Yarn, Needles, Books, Music, Wool, Blather, Paper Dolls, Nonsense
Tuesday, June 1, 2010
On the Case
My friend Susie pointed me to this amazing 3-Seam Tube Pillowcase Pattern. The construction is totally genius, and I'm not going to try to describe it here because the pattern itself does a wonderful job of telling you how to do it. The finished pillowcase uses only 3 seams, and has no raw edges showing, inside or out (I French Seamed the outside seam- which was 1 of the 3 seams). The pillowcase fits any standard pillow, though the pattern could be easily adapted for larger ones. The website has many other pillowcase patterns, and a wonderful charity pillowcase drive that might interest you. I think I'll donate one or two.
I have a considerable fabric stash, but much of that fabric is in pieces or strips or fat quarters. This pattern needs 27" x 42", and 11" x 42" pieces, so for several of my pillowcases, I ended up piecing the sections, which was fun too.
I had to put quilting and sewing (and everything else recreational) away last fall when work on the Fair Isle book began in earnest. I had some blocks put together for Ladybug Girl, but her quilt wasn't assembled (she got a different quilt for Christmas). So for her pillowcase, I used some of the ladybug blocks. Since I didn't want lots of raw edges on the inside of the case, I lined the body and then constructed the pillowcase according to the instructions afterwards. It's heavier than a standard pillowcase, but totally functional.
I had some of the fabrics left over from Frog Girl's quilt, so I used precut 4" squares for the Prairie Points. I had fat quarter of a different froggie fabric, which I pieced with some other leftover quilt fabrics for the band.
Superhero Boy's pillowcase got a pieced Batman band. Construction note- the pattern says to use fusible interfacing on the band. I did with the Batman pillowcase, but did not like the resulting stiff band. So I omitted that step on the other cases.
Voracious Reader got some wonderful Mary Englebreit *reading girl* fabric, banded with an Aloha fabric (she has Hawaii roots, so not only do the colors look good together, it's doubly relevant).
I haven't made Bee Girl's case yet, mostly because I don't have any bee fabric on hand. I'm going to think on hers. I may try to make patchwork bees for the band... we'll see...
Diamond Rib Lace Sock
Rnd 5 of the lace pattern should read:
Rnd 5: YO, SL 1, K1, PSSO, K 2, YO, SL 1, K 1, PSSO, K 2 , K 2 tog, YO, K 2
The Chart on page 116 is correct, though the Legend should read :YO, SL 1, K1, PSSO
Round Worsted Weight Afterthought Heel Sock
Add to Toe Instructions: Decrease as for the heel.
Next Rnd Heel Division should read:
K 12(18, 22, 24, 26, 30), sts, place marker, K to end of rnd.
Round Fingering Weight Afterthought Heel Sock
-page 32, 33
Page 32 Next Rnd Heel Division should read:
K 18 (22, 26, 30, 32, 36), place marker, K to end of rnd. Page 33, Add to Toe Instructions: Decrease as for heel.
Clarification : All foot measurements in the instructions are to be measured after the heel is finished. Measure the foot flap and gusset heel socks from the gusset edge, and measure the foot for short-row heel socks from the first full round after completing the heel.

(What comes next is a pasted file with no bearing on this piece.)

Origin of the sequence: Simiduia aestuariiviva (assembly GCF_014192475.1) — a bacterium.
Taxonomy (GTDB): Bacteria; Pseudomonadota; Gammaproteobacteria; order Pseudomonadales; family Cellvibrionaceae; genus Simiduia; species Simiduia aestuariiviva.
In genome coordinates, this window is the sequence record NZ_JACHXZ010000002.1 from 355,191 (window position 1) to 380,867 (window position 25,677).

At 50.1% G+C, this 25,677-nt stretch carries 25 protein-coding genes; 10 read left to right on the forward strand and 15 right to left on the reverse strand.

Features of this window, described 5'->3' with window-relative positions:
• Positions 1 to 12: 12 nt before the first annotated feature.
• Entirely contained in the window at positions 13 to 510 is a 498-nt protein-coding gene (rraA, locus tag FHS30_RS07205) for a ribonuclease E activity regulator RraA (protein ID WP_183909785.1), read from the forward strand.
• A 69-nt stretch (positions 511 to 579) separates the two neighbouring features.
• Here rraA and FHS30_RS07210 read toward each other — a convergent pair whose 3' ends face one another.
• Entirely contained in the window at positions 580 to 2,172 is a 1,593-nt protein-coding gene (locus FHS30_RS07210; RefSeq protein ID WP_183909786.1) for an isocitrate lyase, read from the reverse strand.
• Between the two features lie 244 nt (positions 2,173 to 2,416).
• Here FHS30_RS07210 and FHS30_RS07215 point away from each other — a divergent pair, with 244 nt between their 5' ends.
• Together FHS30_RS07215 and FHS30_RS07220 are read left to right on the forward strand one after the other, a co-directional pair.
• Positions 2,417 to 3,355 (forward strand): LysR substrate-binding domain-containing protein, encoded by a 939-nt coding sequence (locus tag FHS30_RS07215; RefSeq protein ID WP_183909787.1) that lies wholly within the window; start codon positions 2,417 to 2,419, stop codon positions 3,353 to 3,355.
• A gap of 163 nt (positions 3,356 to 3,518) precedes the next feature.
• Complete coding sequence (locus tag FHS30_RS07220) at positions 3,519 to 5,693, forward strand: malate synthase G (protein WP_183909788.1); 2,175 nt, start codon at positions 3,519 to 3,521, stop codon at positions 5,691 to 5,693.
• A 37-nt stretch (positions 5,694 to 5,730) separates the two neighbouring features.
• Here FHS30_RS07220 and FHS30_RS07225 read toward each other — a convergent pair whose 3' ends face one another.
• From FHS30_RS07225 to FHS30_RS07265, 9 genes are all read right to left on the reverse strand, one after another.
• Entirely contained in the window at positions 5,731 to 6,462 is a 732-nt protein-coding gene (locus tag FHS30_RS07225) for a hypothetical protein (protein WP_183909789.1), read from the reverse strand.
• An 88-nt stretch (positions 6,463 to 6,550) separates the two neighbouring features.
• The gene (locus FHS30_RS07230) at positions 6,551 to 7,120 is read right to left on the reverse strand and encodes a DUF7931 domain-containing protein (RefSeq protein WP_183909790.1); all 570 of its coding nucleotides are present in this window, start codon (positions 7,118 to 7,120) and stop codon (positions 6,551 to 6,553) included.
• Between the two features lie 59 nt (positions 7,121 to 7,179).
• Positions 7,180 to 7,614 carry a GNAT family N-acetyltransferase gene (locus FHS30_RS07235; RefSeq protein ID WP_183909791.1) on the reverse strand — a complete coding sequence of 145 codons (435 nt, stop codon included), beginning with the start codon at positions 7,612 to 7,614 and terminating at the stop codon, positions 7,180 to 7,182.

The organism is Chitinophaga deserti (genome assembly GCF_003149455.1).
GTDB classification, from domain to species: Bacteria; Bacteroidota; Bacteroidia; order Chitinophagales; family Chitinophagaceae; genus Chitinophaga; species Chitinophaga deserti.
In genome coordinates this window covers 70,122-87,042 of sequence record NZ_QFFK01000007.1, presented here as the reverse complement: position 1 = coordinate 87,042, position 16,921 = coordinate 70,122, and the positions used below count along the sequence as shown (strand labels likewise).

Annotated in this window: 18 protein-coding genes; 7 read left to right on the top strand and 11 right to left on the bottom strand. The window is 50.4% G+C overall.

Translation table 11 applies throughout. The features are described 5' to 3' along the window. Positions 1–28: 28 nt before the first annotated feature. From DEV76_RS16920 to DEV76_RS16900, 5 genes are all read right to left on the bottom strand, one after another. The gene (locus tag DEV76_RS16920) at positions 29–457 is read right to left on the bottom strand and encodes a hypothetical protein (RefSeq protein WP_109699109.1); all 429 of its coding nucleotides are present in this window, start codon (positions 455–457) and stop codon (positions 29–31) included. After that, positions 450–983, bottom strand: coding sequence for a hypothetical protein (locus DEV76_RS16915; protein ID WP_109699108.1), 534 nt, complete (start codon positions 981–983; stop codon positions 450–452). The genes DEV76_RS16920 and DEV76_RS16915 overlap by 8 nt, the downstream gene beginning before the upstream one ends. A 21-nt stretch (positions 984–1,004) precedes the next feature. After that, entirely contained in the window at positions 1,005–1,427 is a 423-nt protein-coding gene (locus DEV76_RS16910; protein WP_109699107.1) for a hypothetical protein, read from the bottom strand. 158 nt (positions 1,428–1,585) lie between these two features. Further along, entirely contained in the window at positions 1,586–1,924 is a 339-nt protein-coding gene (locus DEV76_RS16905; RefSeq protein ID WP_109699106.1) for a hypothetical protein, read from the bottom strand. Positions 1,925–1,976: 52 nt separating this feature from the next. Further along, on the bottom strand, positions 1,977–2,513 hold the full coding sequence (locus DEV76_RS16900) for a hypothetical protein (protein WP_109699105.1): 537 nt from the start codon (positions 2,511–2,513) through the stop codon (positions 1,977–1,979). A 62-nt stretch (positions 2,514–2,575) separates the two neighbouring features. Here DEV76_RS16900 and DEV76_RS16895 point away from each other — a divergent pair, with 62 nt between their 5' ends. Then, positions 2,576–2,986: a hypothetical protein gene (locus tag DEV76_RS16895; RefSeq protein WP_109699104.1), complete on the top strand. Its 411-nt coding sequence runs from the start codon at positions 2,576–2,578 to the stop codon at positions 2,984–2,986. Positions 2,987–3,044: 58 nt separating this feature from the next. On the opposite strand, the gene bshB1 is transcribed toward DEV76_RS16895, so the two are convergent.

When you come upon instructions that say knit as for, referring you to a different pattern for the next step (for example, to the 40 stitch flap and gusset heel), knit that portion of your heel as you would for the referred pattern. In other words, knit it in the same manner, using the same short-row technique as in the referenced instructions. Knitting "as for" does not mean that you are to use the same number of stitches (which would be impossible, since only the 40 stitch heel uses forty stitches). Work the first two rows of your listed heel instructions, and then continue in the same manner as the 40 stitch flap and gusset heel (in other words, work one more stitch on each row, before doing the decrease and turn), until you have worked across all of the stitches.
Listen to the Knit Picks Podcast Interview
40 minutes of me blathering on and on while Kelly Petkun of Knit Picks asks some very good questions. Twice.
You (individuals, not companies or corporations) may knit as many items from the Freebie Friday patterns (or any other original free patterns posted here) as you like. You may sell those items and make a bazillion dollars doing so. I would rather you didn't repost the pattern pages, or print them to hand out to others. Link to here so people can download their own copies, please. I would also prefer that you not teach the patterns as classes without contacting me first about it. Crediting the design and designer would also be nice.
I would love for people to send me jpgs of items knit from the Freebie patterns. I'll post them if any come in.
I'm a writer (6 mysteries, one mainstream novel, 5 knitting books, lots of designs and reviews, paper dolls, blather), wife, mother, and grandmother. I knit, I watch TV obsessively while I knit, I spin, I read, I listen to music, and I talk. A lot.